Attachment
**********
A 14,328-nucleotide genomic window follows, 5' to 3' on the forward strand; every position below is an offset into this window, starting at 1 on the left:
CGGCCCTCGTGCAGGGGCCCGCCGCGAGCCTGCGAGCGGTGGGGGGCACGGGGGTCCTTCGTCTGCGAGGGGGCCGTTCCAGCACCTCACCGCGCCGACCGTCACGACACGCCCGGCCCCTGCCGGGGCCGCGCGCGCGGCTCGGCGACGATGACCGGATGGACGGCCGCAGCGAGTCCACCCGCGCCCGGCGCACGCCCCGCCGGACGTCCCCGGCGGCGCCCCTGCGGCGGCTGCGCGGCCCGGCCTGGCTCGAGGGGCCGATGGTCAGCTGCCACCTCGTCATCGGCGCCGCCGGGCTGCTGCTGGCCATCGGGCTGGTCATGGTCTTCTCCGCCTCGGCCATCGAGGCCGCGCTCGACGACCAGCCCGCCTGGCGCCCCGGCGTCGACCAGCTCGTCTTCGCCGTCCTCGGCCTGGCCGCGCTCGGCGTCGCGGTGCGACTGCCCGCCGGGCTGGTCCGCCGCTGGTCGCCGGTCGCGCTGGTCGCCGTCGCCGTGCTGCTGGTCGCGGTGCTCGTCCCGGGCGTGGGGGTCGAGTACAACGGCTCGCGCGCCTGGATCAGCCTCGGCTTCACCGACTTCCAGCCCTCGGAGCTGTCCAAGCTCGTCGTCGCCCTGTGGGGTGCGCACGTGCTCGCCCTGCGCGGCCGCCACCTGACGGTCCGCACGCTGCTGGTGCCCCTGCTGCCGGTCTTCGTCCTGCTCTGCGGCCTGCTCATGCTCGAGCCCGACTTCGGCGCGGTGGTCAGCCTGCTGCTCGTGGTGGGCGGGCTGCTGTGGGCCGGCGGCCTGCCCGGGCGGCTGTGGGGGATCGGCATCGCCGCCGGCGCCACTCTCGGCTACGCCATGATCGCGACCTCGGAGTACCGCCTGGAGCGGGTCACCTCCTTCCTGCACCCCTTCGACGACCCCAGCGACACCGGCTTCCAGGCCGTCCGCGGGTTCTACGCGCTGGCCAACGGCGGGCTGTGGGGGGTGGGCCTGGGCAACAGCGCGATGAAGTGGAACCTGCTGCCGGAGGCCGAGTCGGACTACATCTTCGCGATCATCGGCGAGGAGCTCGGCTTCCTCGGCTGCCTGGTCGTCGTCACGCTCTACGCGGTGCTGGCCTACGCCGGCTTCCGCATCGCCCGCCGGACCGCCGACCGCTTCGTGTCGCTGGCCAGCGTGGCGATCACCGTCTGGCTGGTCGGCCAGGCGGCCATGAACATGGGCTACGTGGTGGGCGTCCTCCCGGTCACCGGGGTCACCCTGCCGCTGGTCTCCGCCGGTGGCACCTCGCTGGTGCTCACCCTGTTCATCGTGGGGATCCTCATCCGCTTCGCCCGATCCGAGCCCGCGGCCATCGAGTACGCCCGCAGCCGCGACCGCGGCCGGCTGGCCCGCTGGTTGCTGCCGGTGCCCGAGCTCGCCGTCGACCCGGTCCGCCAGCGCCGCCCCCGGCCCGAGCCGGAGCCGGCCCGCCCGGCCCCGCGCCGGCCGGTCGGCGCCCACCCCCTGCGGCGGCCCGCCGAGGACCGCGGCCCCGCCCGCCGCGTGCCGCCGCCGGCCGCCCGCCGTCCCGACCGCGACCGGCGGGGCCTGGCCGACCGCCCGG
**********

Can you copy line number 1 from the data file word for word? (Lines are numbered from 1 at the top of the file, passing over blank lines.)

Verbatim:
A 14,328-nucleotide genomic window follows, 5' to 3' on the forward strand; every position below is an offset into this window, starting at 1 on the left: